We think it’s pretty safe to declare 2017 the year of the condo, in the Greater Toronto Area (GTA) at least. We saw record high prices, sales, and construction this year, and it’s been a wild ride.
But can it last? There are no signs of a crash on the horizon, but the condo market can’t maintain this pace forever. Things have to slow down a bit, and it will be a good thing when it does.
Urbanation’s third quarter 2017 condo report is predicting moderation in 2018. It seems like things have already started to calm down. In the first half of 2017, condo sales in the GTA were up 67% compared to 2016, but then in the third quarter sales dropped 30% year-over-year.
Also, unsold inventory increased for the first time since the fourth quarter of 2015. By the end of this year, there will be approximately 34,000 condo sales, which would be a record high, breaking the current record of 27,000 set in 2016.
The record number of sales in the last two years has also led to a surge in condo construction. All the condo projects are starting to break ground, so there’s a lot of construction going on. With another record year, you can expect to see a steady stream of groundbreakings in 2018 and 2019.
According to the Building Industry and Land Development Association’s (BILD) new home sales report for October 2017, there were 39,476 new home sales in the GTA at the end of the month, 82% of which were condos! That means there were more than 32,000 condo sales as of the end of October. Looks like Urbanation’s prediction was spot on once you factor in November and December.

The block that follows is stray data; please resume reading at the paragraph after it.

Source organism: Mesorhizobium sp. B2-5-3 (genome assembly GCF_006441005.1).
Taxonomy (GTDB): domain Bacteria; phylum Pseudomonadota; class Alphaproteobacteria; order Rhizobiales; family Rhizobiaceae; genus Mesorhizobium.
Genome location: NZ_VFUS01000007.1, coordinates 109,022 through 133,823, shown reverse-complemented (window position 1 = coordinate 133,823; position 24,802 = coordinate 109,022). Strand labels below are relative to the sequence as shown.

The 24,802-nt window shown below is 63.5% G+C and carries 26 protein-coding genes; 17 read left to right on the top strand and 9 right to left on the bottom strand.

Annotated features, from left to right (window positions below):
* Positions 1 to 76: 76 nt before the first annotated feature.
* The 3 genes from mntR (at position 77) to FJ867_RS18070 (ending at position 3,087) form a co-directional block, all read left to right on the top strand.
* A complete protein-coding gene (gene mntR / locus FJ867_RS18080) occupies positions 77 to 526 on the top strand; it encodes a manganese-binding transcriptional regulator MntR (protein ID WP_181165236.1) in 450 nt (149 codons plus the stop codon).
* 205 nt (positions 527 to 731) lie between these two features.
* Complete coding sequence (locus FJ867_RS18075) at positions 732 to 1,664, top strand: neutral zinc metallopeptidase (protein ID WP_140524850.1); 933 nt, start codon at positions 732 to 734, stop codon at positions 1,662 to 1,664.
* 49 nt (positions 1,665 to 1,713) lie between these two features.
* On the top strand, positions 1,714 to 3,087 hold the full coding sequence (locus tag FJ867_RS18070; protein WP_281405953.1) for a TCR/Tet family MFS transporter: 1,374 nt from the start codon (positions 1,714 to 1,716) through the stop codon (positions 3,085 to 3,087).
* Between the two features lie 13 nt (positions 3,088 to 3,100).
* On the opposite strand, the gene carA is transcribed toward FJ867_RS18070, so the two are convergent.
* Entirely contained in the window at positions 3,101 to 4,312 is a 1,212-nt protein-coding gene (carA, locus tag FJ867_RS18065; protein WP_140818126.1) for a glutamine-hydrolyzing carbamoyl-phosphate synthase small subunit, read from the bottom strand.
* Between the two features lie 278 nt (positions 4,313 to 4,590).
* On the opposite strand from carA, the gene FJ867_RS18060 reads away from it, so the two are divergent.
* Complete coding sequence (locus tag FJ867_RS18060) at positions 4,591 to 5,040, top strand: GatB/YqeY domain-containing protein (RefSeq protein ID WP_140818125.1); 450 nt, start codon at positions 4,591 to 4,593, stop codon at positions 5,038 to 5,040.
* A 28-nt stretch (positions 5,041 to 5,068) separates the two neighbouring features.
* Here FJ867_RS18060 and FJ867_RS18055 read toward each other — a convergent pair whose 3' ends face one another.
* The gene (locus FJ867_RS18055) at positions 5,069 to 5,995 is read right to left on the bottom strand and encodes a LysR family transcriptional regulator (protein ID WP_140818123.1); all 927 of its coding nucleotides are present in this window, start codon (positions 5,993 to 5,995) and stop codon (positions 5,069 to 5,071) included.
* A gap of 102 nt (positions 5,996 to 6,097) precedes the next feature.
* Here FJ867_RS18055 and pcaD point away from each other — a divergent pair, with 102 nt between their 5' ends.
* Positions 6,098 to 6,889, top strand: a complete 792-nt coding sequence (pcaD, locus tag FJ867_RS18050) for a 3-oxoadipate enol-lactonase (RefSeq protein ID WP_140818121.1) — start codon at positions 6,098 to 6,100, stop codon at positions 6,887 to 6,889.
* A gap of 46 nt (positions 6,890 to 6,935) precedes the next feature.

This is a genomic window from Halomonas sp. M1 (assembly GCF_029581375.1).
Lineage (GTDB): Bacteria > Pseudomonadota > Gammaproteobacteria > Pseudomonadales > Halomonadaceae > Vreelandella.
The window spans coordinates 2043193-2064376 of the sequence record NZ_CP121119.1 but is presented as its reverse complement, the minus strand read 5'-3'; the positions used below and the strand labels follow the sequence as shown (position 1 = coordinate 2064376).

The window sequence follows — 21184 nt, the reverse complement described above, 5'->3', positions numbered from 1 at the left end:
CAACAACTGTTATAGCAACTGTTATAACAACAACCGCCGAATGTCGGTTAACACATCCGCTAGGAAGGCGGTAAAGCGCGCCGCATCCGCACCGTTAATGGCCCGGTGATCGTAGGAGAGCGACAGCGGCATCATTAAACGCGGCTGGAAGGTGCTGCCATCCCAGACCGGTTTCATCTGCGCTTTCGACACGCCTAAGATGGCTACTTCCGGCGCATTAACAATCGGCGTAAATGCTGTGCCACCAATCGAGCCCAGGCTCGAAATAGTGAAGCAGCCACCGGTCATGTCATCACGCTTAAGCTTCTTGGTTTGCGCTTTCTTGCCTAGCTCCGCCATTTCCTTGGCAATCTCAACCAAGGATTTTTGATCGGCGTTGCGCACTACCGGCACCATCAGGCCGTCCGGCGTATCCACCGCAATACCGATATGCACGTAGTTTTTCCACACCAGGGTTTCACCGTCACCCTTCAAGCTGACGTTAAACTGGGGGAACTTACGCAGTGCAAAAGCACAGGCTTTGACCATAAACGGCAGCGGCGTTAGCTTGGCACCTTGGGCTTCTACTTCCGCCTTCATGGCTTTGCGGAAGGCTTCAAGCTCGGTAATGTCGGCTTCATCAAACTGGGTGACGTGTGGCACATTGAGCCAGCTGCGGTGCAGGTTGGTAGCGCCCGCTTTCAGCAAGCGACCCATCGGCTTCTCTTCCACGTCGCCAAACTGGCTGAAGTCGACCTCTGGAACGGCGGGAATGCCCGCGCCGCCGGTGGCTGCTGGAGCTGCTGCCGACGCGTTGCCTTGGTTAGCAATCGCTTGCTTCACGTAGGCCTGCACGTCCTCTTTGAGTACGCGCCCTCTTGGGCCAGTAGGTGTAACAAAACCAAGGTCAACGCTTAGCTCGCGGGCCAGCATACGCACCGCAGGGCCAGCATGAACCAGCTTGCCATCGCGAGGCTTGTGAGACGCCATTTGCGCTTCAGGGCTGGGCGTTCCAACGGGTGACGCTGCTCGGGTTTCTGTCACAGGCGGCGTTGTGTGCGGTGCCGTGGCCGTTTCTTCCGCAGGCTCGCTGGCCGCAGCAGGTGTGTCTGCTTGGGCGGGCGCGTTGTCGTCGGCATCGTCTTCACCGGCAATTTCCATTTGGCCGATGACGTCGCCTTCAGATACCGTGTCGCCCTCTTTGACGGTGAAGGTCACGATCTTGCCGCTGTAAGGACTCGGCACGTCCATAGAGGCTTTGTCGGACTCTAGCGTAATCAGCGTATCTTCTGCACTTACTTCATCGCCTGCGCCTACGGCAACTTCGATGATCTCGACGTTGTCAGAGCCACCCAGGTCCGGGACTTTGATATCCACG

From September to October, the average price of a new condo unit increased more than $16,000 to $677,456. The average price per square foot was $791. To give you an idea of the price growth, the average new condo cost $507,128 at the end of 2016.
So, why are prices up? Because demand is strong. Why is demand strong? Because low-rise housing is an unrealistic option for many households. Due to detached homes averaging well over $1 million and townhomes also hovering around the $1 million mark, we’re starting to see more families turning to the condo market (including stacked townhomes).
According to a joint report from Urbanation and the Ryerson City Building Institute, millennials and baby boomers are in the market for the same type of housing, which is creating a shortage of condos.
The only option for millennials to enter the market is a condo because it’s the most affordable. Baby boomers are looking for less space and if they downsize to a condo, they stand to make more money selling their large family home.
One thing standing in the way of more condo sales is the new short-term rental regulations kicking in next year. Secondary units will be banned from short-term rental platforms like Airbnb. At least 50% of condo buyers are investors, and some of them have discovered that they can potentially make more money in the short-term rental market as opposed to the long-term market.
The new regulations could prevent some condo investors from buying in Toronto. There’s already signs of a slowdown from investors because of the record high prices. It’s getting more difficult to actually turn a profit on a secondary unit.
With such an exciting year behind us, we’re eager to see how 2018 shapes up for the condo market!